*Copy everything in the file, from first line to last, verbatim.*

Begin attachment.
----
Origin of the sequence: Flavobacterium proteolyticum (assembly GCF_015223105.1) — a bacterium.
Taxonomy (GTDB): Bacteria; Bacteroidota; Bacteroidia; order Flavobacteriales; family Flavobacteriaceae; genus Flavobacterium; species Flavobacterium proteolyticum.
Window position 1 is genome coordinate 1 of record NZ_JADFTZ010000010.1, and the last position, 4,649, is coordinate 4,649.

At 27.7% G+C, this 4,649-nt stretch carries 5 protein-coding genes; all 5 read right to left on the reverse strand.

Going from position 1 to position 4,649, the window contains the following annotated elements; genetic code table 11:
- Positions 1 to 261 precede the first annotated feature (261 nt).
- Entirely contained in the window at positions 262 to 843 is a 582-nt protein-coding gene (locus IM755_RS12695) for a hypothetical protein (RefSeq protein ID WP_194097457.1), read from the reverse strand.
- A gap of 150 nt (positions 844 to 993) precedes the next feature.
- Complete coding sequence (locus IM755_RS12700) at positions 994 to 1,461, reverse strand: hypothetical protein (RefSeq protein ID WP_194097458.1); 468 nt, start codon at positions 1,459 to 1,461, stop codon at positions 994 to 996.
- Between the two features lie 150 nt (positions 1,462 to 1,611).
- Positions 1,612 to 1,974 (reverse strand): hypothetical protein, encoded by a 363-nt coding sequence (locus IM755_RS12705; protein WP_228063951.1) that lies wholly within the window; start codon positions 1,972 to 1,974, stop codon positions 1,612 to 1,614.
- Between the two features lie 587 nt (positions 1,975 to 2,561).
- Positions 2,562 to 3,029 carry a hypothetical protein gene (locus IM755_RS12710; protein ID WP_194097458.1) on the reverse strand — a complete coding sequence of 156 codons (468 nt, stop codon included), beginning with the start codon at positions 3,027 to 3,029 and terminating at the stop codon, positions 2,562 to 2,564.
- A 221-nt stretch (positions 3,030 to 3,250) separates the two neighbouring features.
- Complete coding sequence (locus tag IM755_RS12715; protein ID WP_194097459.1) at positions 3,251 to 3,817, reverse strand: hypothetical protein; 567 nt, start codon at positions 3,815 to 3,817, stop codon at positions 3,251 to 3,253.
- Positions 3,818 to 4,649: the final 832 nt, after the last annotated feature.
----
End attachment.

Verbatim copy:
Origin of the sequence: Flavobacterium proteolyticum (assembly GCF_015223105.1) — a bacterium.
Taxonomy (GTDB): Bacteria; Bacteroidota; Bacteroidia; order Flavobacteriales; family Flavobacteriaceae; genus Flavobacterium; species Flavobacterium proteolyticum.
Window position 1 is genome coordinate 1 of record NZ_JADFTZ010000010.1, and the last position, 4,649, is coordinate 4,649.

At 27.7% G+C, this 4,649-nt stretch carries 5 protein-coding genes; all 5 read right to left on the reverse strand.

Going from position 1 to position 4,649, the window contains the following annotated elements; genetic code table 11:
- Positions 1 to 261 precede the first annotated feature (261 nt).
- Entirely contained in the window at positions 262 to 843 is a 582-nt protein-coding gene (locus IM755_RS12695) for a hypothetical protein (RefSeq protein ID WP_194097457.1), read from the reverse strand.
- A gap of 150 nt (positions 844 to 993) precedes the next feature.
- Complete coding sequence (locus IM755_RS12700) at positions 994 to 1,461, reverse strand: hypothetical protein (RefSeq protein ID WP_194097458.1); 468 nt, start codon at positions 1,459 to 1,461, stop codon at positions 994 to 996.
- Between the two features lie 150 nt (positions 1,462 to 1,611).
- Positions 1,612 to 1,974 (reverse strand): hypothetical protein, encoded by a 363-nt coding sequence (locus IM755_RS12705; protein WP_228063951.1) that lies wholly within the window; start codon positions 1,972 to 1,974, stop codon positions 1,612 to 1,614.
- Between the two features lie 587 nt (positions 1,975 to 2,561).
- Positions 2,562 to 3,029 carry a hypothetical protein gene (locus IM755_RS12710; protein ID WP_194097458.1) on the reverse strand — a complete coding sequence of 156 codons (468 nt, stop codon included), beginning with the start codon at positions 3,027 to 3,029 and terminating at the stop codon, positions 2,562 to 2,564.
- A 221-nt stretch (positions 3,030 to 3,250) separates the two neighbouring features.
- Complete coding sequence (locus tag IM755_RS12715; protein ID WP_194097459.1) at positions 3,251 to 3,817, reverse strand: hypothetical protein; 567 nt, start codon at positions 3,815 to 3,817, stop codon at positions 3,251 to 3,253.
- Positions 3,818 to 4,649: the final 832 nt, after the last annotated feature.